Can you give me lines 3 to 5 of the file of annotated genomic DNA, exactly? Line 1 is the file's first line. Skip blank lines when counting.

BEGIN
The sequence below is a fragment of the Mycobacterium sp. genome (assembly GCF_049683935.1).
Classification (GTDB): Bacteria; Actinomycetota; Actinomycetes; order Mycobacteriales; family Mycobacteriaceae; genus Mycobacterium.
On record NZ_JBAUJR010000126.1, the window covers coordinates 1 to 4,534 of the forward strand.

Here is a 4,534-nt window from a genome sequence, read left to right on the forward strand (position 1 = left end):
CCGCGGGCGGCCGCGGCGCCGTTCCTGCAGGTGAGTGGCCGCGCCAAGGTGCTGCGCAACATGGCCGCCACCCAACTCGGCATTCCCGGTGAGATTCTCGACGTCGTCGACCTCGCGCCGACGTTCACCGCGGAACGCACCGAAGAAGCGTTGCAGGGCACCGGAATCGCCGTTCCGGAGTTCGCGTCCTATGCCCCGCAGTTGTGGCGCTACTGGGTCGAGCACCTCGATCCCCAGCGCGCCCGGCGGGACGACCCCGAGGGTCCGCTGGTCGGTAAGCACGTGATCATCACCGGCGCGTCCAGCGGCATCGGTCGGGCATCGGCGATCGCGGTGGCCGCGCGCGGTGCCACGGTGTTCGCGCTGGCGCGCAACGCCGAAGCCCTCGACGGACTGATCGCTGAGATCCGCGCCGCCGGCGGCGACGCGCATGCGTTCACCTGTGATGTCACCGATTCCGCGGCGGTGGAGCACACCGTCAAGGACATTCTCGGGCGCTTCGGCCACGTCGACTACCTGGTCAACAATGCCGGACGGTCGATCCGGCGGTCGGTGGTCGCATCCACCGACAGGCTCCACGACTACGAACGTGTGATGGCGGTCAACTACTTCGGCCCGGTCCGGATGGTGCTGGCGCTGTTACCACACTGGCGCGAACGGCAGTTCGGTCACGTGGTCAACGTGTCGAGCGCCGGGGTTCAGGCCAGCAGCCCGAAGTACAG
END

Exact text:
On record NZ_JBAUJR010000126.1, the window covers coordinates 1 to 4,534 of the forward strand.

Here is a 4,534-nt window from a genome sequence, read left to right on the forward strand (position 1 = left end):
CCGCGGGCGGCCGCGGCGCCGTTCCTGCAGGTGAGTGGCCGCGCCAAGGTGCTGCGCAACATGGCCGCCACCCAACTCGGCATTCCCGGTGAGATTCTCGACGTCGTCGACCTCGCGCCGACGTTCACCGCGGAACGCACCGAAGAAGCGTTGCAGGGCACCGGAATCGCCGTTCCGGAGTTCGCGTCCTATGCCCCGCAGTTGTGGCGCTACTGGGTCGAGCACCTCGATCCCCAGCGCGCCCGGCGGGACGACCCCGAGGGTCCGCTGGTCGGTAAGCACGTGATCATCACCGGCGCGTCCAGCGGCATCGGTCGGGCATCGGCGATCGCGGTGGCCGCGCGCGGTGCCACGGTGTTCGCGCTGGCGCGCAACGCCGAAGCCCTCGACGGACTGATCGCTGAGATCCGCGCCGCCGGCGGCGACGCGCATGCGTTCACCTGTGATGTCACCGATTCCGCGGCGGTGGAGCACACCGTCAAGGACATTCTCGGGCGCTTCGGCCACGTCGACTACCTGGTCAACAATGCCGGACGGTCGATCCGGCGGTCGGTGGTCGCATCCACCGACAGGCTCCACGACTACGAACGTGTGATGGCGGTCAACTACTTCGGCCCGGTCCGGATGGTGCTGGCGCTGTTACCACACTGGCGCGAACGGCAGTTCGGTCACGTGGTCAACGTGTCGAGCGCCGGGGTTCAGGCCAGCAGCCCGAAGTACAG